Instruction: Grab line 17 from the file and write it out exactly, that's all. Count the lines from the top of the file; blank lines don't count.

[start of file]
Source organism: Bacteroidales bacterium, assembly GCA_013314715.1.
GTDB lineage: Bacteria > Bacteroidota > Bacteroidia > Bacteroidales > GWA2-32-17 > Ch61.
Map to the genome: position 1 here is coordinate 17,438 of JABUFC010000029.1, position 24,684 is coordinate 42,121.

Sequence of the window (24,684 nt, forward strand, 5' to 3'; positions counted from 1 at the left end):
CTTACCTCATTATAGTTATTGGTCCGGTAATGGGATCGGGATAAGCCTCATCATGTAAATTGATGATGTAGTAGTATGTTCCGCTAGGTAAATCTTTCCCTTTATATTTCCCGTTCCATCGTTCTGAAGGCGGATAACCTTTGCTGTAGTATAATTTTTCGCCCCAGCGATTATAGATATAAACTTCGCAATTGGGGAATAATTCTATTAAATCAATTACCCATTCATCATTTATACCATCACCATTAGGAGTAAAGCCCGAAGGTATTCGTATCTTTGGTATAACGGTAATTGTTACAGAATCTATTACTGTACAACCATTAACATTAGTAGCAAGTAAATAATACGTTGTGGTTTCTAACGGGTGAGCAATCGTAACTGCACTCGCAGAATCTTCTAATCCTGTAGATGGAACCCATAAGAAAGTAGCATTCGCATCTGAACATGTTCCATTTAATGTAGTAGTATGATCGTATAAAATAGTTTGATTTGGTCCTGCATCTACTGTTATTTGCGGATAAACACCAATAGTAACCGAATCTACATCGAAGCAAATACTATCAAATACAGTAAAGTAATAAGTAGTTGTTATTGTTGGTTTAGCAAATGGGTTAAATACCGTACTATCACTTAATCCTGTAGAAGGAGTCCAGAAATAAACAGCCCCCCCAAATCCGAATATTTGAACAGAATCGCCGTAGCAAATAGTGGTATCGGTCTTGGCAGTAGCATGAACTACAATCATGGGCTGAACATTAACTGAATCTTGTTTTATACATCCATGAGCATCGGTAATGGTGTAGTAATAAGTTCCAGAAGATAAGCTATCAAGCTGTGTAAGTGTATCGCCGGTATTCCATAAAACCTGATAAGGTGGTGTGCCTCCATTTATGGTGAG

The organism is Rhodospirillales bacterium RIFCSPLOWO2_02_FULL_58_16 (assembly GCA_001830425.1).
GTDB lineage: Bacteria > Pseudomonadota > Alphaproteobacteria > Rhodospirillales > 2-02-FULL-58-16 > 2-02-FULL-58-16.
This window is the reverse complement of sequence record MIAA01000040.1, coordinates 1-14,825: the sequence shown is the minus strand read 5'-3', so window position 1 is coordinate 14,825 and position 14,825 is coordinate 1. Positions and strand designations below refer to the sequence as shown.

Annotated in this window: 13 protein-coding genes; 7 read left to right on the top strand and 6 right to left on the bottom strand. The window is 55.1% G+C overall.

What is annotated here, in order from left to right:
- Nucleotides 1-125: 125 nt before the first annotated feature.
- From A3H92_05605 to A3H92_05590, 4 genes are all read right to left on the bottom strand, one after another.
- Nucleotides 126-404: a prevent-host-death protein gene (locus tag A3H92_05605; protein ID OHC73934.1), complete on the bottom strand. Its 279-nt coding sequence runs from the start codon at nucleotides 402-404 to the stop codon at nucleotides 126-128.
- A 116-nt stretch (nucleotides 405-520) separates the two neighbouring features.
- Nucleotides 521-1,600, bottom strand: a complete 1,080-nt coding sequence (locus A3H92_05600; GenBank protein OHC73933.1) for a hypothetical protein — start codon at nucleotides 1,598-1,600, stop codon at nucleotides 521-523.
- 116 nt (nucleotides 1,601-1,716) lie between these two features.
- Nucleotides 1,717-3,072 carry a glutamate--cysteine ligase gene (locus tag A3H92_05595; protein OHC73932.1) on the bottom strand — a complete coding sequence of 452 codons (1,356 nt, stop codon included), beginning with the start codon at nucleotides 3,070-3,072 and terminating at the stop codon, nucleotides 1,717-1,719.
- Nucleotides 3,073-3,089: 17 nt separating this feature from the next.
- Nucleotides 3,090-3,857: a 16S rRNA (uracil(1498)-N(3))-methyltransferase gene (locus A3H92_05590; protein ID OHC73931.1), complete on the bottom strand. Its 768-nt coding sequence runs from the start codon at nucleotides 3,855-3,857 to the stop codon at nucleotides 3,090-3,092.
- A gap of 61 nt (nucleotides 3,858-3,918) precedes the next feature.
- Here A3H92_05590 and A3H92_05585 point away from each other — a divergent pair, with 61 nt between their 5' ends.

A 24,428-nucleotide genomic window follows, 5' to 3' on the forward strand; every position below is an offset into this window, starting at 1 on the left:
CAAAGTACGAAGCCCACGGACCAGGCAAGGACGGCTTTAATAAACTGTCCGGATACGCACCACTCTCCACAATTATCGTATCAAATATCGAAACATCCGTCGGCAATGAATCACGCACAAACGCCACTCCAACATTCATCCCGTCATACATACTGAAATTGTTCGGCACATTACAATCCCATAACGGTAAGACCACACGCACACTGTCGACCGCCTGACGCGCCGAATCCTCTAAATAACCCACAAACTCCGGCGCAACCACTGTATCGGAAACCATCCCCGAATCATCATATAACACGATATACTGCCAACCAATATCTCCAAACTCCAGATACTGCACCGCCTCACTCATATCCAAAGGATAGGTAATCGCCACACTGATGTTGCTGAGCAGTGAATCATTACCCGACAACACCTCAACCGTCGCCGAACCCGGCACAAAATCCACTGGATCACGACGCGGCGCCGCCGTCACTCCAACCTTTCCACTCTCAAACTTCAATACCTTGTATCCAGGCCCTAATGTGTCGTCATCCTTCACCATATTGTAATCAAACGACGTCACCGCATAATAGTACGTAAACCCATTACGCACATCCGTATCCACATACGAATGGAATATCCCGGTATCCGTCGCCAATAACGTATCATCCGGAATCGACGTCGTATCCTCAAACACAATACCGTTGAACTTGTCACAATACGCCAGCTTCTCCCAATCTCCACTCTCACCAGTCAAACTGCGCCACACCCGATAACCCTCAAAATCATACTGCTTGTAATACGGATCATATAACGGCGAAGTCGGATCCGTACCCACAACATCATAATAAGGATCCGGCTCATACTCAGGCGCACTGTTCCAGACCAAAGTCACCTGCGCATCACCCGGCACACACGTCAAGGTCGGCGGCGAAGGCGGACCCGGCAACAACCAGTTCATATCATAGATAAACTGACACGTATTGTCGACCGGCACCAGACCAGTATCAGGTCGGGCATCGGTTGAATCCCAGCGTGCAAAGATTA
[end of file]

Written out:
- Nucleotides 1,717-3,072 carry a glutamate--cysteine ligase gene (locus tag A3H92_05595; protein OHC73932.1) on the bottom strand — a complete coding sequence of 452 codons (1,356 nt, stop codon included), beginning with the start codon at nucleotides 3,070-3,072 and terminating at the stop codon, nucleotides 1,717-1,719.